Bloodstained: Ritual Of The Night’s Endings Can All Feel Fitting

Bloodstained: Ritual of the Night is the sort of game that makes you work for your good ending. Like Castlevania: Symphony of the Night, there is a twist to it. Just going through the game as normal isn’t going to get you the best possible ending. Rather, it will give you an ending that, well, feels unfulfilling. But, the thing about it is, the endings available can all feel fitting and in line with what past Koji Igarashi games have had to offer.

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Editor’s Note: There will be Bloodstained: Ritual of the Night spoilers below.

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The both of the “bad” endings for Bloodstained: Ritual of the Night leave quite a bit out. They teases you with hints that something more is lurking below the surface. There is a promise with it that there could be something more. Miriam goes to do what she promised Gebel. She arrives to defeat him in each one, but doesn’t have or know everything necessary to see the truth. Each one touches on the idea past Castlevania games have promised.


For example, heading to the Hall of Termination as soon as you can and fighting Gebel in his throme room can feel like an ordinary sort of ending. Miriam kept her promise. She saved the day. But, she doesn’t know about Gremory. She has no idea about what is going on behind the scenes, what Alfred is planning, and everything is taken at surface value. But, it does what many Castlevania games have done before it. It shows that even though it seems like Miriam did everything right, evil still hasn’t been vanquished from the world. It will remain and come back, just as Dracula keeps coming back and the Belmonts must return again and again to save humanity.


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The other bad ending helps play up the similarities between Miriam and Soma Cruz. Both have the potential to become evil because of their nature and capabilities. While Soma is the reincarnation of Dracula, Miriam’s nature as a Shardbinder means she is subject to a curse that will overtake her body with crystals. She’s the pinnacle of the alchemists’ work and strongest Shardbinder. As such, Gremory wants her. She wants to inhabit her body. But, she needs Miriam at her strongest, after absorbing as many shards as possible, and worn out, after a boss fight against Gebel, so she could take over. The ending where you do manage to get Zangetsu’s Zangetsuto, but don’t use it to attack her during the fight against Gebel, shows that Gremory has won. Miriam did exactly what she wanted. It offers an ending where the hero could become the villain, something we have seen in Igarashi games before.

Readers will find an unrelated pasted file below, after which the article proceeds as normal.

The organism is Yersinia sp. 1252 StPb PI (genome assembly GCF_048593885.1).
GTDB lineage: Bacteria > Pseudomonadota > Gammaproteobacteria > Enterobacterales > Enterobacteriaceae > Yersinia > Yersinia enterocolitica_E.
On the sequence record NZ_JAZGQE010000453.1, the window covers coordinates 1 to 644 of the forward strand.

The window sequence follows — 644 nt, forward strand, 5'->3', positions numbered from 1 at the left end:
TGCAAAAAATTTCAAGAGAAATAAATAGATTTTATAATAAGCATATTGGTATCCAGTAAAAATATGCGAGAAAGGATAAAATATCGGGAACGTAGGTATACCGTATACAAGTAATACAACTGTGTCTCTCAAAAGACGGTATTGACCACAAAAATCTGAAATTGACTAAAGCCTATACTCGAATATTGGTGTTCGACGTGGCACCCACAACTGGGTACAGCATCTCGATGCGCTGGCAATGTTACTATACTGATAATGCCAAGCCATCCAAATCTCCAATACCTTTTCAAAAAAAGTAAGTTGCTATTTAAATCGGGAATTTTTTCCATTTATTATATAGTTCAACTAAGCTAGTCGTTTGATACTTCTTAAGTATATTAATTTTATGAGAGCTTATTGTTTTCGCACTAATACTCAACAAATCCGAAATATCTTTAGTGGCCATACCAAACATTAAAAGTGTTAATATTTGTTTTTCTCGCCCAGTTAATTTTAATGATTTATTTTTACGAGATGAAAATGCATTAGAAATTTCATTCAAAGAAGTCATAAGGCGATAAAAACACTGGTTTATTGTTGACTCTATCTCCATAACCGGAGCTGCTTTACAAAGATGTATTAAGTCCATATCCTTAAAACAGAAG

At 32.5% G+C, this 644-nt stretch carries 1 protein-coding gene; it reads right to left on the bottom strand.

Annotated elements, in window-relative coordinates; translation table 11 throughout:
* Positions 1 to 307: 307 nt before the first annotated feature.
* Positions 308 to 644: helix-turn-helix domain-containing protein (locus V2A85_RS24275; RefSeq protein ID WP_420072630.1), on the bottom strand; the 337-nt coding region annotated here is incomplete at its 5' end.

But, the best ending is the most faithful of all. In Castlevania: Symphony of the Night, people could go into the fight against Richter without realizing that there was another ending. Richter is being controlled, and it is only after getting the Holy Glasses from Maria that Alucard can see Shaft is controlling him. Bloodstained: Ritual of the Night offers a similar situation. Gebel is being controlled by Gremory, who is brainwashing him and holding his curse at bay for her own ends. Only the Zangetsuto can defeat her. If you use the sword during the fight against Gebel to strike at her in the blood red moon, then attack her red moon in the Garden of Silence to enter the Den of Behemoths to fight her, discover what is going on, and put an end to the current threat. It shows how much more there is to the game and gives us this quest that explains everything and offers a satisfying resolution that still promises a hint of more to perhaps one day come.


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Each of these Bloodstained: Ritual of the Night endings call back to things past Igarashi games have done. We have one ending where the present threat is at an end, but the situation is still dangerous and Miriam will need to keep fighting. There is one that acknowledges the fact that Miriam’s power makes her a desirable host, one that could lead to her becoming corrupted and evil just as Gebel did. Finally, we have one that acknowledges that we sometimes have to earn our good endings and discover the truth. But, even then, there could still be more to come.


Bloodstained: Ritual of the Night is available for the Nintendo Switch, PlayStation 4, Xbox One, and PC.

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Jenni Lada
Jenni is Editor-in-Chief at Siliconera and has been playing games since getting access to her parents' Intellivision as a toddler. She continues to play on every possible platform and loves all of the systems she owns. (These include a PS4, Switch, Xbox One, WonderSwan Color and even a Vectrex!) You may have also seen her work at GamerTell, Cheat Code Central, Michibiku and PlayStation LifeStyle.